Governments often have a tough time saying no to drug companies that have made a product similar to a previously approved drug because they might be asked, “Why did you approve that company’s product but not ours?” So these me-too products proliferate and we end up with a large number of medications that do the same thing.

The people who can’t afford medicines now are forced to make different choices. Nobody should have to decide whether to pay the rent or buy food, or take a life-saving medication for high blood pressure, diabetes or HIV-AIDS. And that’s happening in Canada.

How can our governments afford to pay for essential medicines?

A short list of elite medicines could actually help us save money by focusing competition on fewer products, which we could purchase in larger quantities. Less could mean more bargaining power.

Prescription medicines only have their intended benefits when they’re accessible and prescribed appropriately. Developing a list of essential medicines in Canada and publicly funding them could promote progress on both fronts.

Nav Persaud is an expert adviser with, a physician and associate scientist at St Michael’s Hospital and an assistant professor at the University of Toronto.

© 2017 Distributed by Troy Media

About Mel Rothenburger (6018 Articles) is a forum about Kamloops and the world. It has more than one million views. Mel Rothenburger is the former Editor of The Daily News in Kamloops, B.C. (retiring in 2012), and past mayor of Kamloops (1999-2005). At he is the publisher, editor, news editor, city editor, reporter, webmaster, and just about anything else you can think of. He is grateful for the contributions of several local columnists. This blog doesn't require a subscription but gratefully accepts donations to help defray costs.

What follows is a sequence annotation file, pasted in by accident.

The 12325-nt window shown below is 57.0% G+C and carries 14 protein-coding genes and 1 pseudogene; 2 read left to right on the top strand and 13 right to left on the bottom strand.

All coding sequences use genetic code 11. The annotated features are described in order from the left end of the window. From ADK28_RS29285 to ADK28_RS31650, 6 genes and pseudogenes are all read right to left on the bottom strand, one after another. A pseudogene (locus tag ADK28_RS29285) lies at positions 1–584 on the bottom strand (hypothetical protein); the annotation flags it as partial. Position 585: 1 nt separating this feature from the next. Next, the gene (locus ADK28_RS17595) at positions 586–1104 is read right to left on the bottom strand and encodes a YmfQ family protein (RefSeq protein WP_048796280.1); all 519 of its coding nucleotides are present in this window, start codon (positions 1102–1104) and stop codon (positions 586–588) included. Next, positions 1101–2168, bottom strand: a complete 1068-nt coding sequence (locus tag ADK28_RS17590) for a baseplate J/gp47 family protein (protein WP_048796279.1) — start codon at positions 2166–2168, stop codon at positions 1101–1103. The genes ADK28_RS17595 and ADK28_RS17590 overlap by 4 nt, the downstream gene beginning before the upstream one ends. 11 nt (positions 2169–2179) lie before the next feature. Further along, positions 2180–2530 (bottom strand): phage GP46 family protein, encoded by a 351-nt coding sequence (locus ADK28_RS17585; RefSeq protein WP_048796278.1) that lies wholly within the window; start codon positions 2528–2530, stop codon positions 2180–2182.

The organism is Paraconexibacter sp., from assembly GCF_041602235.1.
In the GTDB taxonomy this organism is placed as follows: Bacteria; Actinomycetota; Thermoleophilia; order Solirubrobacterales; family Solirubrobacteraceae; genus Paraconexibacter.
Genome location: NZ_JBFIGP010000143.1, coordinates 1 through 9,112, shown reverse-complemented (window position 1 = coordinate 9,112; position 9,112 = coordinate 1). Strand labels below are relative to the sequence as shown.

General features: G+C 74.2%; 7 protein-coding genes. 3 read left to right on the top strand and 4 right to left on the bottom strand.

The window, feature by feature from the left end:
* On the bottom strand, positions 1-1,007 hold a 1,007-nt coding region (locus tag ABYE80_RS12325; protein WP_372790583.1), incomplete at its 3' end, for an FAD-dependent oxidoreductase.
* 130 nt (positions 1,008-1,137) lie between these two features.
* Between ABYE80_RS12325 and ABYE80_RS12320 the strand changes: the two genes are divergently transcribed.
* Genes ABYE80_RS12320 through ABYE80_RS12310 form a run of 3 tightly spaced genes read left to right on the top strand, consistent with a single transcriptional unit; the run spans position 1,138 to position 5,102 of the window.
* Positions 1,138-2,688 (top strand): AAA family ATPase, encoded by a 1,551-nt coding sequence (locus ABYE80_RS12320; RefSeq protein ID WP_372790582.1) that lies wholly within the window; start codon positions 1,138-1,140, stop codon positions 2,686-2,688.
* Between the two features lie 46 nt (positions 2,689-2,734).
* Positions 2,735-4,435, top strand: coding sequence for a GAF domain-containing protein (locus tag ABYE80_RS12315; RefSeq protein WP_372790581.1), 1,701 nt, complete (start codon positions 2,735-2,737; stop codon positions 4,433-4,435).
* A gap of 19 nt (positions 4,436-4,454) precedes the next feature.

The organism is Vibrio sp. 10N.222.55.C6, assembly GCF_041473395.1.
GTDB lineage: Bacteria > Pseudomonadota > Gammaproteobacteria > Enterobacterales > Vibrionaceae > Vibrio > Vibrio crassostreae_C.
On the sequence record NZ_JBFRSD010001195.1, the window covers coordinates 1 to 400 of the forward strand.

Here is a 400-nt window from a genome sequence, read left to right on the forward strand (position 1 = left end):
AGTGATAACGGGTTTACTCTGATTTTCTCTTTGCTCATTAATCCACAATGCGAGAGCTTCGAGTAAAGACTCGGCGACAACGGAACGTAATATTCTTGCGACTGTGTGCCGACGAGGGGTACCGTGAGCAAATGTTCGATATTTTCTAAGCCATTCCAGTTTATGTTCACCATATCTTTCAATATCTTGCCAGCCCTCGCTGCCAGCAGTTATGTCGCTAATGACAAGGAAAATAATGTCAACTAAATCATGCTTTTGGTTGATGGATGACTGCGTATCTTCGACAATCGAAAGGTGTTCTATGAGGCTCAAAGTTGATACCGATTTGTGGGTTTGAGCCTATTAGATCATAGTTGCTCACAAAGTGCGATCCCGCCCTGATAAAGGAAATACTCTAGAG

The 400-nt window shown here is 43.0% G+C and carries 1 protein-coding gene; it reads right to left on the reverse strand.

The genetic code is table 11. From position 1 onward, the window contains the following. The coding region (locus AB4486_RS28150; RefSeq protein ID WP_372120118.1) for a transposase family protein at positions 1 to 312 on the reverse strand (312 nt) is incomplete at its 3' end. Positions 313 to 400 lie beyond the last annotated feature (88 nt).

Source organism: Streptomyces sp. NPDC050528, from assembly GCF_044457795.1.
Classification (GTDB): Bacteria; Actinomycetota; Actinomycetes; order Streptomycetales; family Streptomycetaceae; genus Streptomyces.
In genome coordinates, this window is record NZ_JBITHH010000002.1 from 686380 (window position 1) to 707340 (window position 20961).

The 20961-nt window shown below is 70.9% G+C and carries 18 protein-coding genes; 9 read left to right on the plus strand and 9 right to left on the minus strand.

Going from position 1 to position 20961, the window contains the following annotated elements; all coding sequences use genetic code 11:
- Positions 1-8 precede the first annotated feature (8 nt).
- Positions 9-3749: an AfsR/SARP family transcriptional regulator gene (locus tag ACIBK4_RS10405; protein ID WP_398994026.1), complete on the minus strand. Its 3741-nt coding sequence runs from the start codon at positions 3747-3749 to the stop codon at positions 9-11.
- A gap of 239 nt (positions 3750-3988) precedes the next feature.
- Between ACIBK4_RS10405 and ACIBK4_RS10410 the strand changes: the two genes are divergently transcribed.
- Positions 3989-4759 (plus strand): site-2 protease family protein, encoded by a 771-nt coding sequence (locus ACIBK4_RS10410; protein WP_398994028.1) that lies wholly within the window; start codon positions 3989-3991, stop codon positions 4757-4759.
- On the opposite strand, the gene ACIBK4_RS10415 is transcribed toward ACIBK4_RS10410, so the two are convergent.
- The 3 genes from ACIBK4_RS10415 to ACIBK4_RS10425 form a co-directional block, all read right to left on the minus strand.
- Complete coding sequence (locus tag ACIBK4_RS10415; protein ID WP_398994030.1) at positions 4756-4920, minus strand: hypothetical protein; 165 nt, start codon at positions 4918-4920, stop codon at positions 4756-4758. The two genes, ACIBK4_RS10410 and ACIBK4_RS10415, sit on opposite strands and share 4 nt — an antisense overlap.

2 Comments on HEALTH – What medicines do we really need in Canada?

  1. – I’ve never felt like a guinea pig when I went to my doctor about medications -as if: I’d try them and he’d get an idea on how they function outright, etc.

    We’ve got it good in Canada and I’d hate to see us put any competition on medications, as our availability is quite high in the present mode.

    Wouldn’t we then be pigeon-holing ourselves with quantifying any particular medicine down the road, as the medicine field advances along?

    -I don’t know, our prescription medicine purchasing system seems like a good reflection of some of the primary health _we have_ across the country (being fair and comprehensive)and going someone’s else’s route (like that of the Islamaphobia bill just passed in Parliament; comparing ourselves to other places in Europe that it also passed in) seems like something more to put us more in jeopardy, than had we stuck to the plain version of ‘everyone being treated the same.’

  2. What medicines do we really need in Canada?
    Plenty of (preferably in seasons) fruit and vegetables, little or no red meat, no smoking, little alcohol, regular exercise, clean air to breathe, plenty of pure water to drink and a restful night of sleep.
    Public policy should be shaped on these few points for the long term benefit of all and at a lesser cost to the public purse.